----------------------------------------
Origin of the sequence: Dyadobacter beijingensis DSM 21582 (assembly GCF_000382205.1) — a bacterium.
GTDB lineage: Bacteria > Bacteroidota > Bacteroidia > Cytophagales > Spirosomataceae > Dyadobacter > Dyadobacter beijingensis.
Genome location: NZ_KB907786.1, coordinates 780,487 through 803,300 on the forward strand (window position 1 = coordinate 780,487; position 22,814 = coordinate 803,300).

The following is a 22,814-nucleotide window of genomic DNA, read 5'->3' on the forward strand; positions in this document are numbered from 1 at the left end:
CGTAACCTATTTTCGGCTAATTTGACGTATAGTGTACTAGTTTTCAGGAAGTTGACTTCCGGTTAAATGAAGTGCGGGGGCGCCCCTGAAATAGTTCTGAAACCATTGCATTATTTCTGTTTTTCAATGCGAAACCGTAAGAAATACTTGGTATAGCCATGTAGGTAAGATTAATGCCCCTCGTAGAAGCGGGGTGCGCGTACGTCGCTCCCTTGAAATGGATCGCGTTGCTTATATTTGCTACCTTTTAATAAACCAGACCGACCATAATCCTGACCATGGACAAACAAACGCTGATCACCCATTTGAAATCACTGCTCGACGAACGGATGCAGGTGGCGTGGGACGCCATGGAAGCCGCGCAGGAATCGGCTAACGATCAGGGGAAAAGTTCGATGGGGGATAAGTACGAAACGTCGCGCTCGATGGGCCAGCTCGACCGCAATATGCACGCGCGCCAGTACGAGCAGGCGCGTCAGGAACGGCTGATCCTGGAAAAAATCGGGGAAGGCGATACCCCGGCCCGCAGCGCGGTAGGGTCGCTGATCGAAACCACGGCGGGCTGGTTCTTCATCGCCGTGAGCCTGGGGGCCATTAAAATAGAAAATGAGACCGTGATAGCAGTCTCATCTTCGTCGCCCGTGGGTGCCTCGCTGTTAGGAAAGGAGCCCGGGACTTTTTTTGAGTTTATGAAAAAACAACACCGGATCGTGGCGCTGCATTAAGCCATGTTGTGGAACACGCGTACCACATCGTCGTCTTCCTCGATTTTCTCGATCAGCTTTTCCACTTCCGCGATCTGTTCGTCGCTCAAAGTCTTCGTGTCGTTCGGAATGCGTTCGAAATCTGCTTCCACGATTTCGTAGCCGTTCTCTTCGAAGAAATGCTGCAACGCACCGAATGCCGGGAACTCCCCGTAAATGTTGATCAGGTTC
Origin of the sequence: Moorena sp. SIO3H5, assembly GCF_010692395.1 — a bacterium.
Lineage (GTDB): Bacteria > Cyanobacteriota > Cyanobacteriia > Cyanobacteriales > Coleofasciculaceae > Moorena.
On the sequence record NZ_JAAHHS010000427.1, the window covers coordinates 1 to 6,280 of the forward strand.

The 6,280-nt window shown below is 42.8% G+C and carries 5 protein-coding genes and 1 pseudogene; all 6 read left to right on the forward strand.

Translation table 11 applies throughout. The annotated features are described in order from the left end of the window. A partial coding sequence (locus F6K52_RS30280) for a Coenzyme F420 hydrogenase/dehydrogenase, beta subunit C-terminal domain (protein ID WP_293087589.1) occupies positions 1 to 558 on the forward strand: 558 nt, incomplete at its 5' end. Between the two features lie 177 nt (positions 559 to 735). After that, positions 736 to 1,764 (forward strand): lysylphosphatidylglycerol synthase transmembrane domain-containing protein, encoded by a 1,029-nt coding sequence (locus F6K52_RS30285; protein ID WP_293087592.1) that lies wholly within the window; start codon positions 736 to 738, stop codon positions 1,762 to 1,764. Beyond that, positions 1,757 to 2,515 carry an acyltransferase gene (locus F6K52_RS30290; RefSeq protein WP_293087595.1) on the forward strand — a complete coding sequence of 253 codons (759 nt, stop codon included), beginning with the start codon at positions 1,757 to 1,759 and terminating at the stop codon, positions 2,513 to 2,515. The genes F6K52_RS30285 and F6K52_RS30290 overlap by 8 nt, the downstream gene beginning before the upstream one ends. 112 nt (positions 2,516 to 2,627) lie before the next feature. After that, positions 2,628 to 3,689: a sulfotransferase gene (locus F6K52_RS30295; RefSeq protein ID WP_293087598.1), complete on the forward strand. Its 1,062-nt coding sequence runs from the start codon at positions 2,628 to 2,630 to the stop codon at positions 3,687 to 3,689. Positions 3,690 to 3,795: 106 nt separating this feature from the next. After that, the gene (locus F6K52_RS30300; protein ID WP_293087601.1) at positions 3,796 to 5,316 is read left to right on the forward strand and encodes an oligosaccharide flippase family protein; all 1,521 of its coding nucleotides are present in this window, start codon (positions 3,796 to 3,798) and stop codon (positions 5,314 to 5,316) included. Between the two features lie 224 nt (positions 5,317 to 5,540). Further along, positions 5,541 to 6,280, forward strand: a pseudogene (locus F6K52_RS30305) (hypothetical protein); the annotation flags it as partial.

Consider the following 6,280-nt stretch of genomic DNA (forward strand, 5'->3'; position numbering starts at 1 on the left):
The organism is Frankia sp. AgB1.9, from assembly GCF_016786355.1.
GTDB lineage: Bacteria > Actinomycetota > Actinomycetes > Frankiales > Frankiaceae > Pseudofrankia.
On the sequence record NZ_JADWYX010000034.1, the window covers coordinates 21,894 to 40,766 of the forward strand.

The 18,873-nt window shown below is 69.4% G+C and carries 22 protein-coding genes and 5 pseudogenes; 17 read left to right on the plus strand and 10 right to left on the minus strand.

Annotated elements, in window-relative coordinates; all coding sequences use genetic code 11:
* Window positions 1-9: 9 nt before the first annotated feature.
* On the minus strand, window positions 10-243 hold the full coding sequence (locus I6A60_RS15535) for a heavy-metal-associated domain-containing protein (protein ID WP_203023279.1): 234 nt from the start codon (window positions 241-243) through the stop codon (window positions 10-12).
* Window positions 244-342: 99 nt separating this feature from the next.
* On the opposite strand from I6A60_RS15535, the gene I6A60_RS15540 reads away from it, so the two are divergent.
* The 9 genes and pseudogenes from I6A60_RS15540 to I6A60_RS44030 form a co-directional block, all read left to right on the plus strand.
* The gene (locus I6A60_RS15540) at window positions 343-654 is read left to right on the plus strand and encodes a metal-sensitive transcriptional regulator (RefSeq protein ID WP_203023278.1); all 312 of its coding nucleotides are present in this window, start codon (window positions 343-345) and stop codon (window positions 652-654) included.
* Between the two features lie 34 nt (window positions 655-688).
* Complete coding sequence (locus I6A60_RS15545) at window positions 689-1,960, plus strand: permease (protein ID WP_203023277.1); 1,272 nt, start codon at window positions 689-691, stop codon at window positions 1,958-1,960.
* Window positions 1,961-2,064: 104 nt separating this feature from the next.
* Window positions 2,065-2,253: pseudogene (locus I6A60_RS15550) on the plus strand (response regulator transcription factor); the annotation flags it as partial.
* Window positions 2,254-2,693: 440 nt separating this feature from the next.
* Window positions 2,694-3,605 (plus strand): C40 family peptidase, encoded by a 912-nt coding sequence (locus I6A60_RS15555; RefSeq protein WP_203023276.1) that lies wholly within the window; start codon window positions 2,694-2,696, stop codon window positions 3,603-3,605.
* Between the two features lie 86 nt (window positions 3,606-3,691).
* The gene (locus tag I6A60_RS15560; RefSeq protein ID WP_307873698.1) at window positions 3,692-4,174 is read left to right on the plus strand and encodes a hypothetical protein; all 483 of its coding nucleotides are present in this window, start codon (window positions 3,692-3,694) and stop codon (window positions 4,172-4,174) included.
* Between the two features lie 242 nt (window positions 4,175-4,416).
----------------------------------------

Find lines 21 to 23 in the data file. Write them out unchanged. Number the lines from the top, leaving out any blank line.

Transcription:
* The 9 genes and pseudogenes from I6A60_RS15540 to I6A60_RS44030 form a co-directional block, all read left to right on the plus strand.
* The gene (locus I6A60_RS15540) at window positions 343-654 is read left to right on the plus strand and encodes a metal-sensitive transcriptional regulator (RefSeq protein ID WP_203023278.1); all 312 of its coding nucleotides are present in this window, start codon (window positions 343-345) and stop codon (window positions 652-654) included.
* Between the two features lie 34 nt (window positions 655-688).